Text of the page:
Or, checks may be dropped off at any Newtown Savings Bank branch location – http://www.nsbonline.com/about-us/locations.aspx. For questions please call 800-461-0672.

To donate online, go to https://newtown.uwwesternct.org

I’m not sure what else we can do, besides start a long overdue national dialogue both about mental health and the problem with guns in this country, but that small community will need all the help it can get, and this is one way to send it.

A Wee Obsession with Fire Alarms…

Since the fire drill about a month ago, The Boy has been watching YouTube videos of fire drills going off, creating PowerPoints where his favorite video game characters are experiencing fire drills, and we have had more than one Fun Friday dedicated to fire alarm inspections of the local elementary schools, with varying success.

On Thursday last week, I picked The Boy up from Kids Club and he had made a couple of fire alarms from construction paper:

It may be difficult to see, but each has a picture of a house on fire (printed from the computer, with the matching color background), and a man running from the house.  The dots are the speakers, and the lines indicate that sound is coming from those speakers.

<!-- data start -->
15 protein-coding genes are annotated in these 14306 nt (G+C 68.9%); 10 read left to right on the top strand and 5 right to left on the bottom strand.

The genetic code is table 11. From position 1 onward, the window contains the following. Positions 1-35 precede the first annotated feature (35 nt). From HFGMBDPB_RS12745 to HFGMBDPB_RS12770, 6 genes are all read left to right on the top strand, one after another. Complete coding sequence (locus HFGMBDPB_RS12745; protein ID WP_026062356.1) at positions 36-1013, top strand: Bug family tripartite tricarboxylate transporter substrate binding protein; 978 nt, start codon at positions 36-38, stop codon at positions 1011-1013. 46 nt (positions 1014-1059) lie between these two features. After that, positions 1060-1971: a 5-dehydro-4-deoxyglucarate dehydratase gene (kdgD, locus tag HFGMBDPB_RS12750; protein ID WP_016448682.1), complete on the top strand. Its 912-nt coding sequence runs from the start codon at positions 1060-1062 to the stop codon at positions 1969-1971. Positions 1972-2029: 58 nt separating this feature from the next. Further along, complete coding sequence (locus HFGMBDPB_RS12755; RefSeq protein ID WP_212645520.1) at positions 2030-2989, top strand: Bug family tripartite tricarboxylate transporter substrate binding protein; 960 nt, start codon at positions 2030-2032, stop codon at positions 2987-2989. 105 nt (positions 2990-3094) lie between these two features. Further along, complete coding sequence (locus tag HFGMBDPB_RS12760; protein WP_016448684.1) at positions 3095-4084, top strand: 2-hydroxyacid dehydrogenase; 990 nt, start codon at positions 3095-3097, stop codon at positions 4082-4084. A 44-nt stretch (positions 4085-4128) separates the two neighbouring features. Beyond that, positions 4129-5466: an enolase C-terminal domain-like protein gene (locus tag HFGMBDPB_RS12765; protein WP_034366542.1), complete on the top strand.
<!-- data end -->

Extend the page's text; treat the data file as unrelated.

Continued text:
Needless to say, these alarms were promptly “installed” at our house, in the hallway, and in the kitchen:

Don’t ask me how he got up above the sink…

I asked if he’d like to visit a firehouse, and was met with silence (which is Boy-speak for “no”).  This too shall pass.  At least he doesn’t seem anxiety-ridden about it – it actually seems like he’s having fun.  This too shall pass…  Right?

Residual Effects of a Fire Drill


fire_alarm (Photo credit: auchard)

I bet moms with neurotypical kids don’t even know when they have had fire drills at school.  I bet they don’t even think about fire drills often, if ever.

In our house, fire drills happening at school is huge news.  We rarely know in advance, and yet hear about them for weeks afterwards.

The Boy’s school had a fire drill yesterday, and consequently, our Fun Friday consisted of going to another school in the district after kids club to look at their fire alarms in the gym.  The Boy found that they did not have the proper coverings (the cage-like covers that protect them from balls and other flying objects in the gym), and wanted to go find the custodian to inform him of the fact that they needed to be covered properly.  I suggested that I could email him rather than roaming through a school that is not ours to confront a custodian we don’t know about his naked alarms.  Luckily, The Boy was OK with that.  It was also lucky that The Boy is a bit of a celebrity in the district, and one of their kids club employees is the mom of one of our kids club employees, so that we were able to enter the school and let The Boy do his thing without anyone raising an eyebrow.

And so, for the next week or so, The Boy will be pointing out the different fire alarms he sees wherever we go, and comparing them to the catalog of fire alarms he has in his head, “Those are like the white ones at the middle school!”  As I write this, he is having a pretend fire alarm at the pretend school where he is the pretend gym teacher. “Mmm.  Mmm.  Mmm,” I hear from the dining room.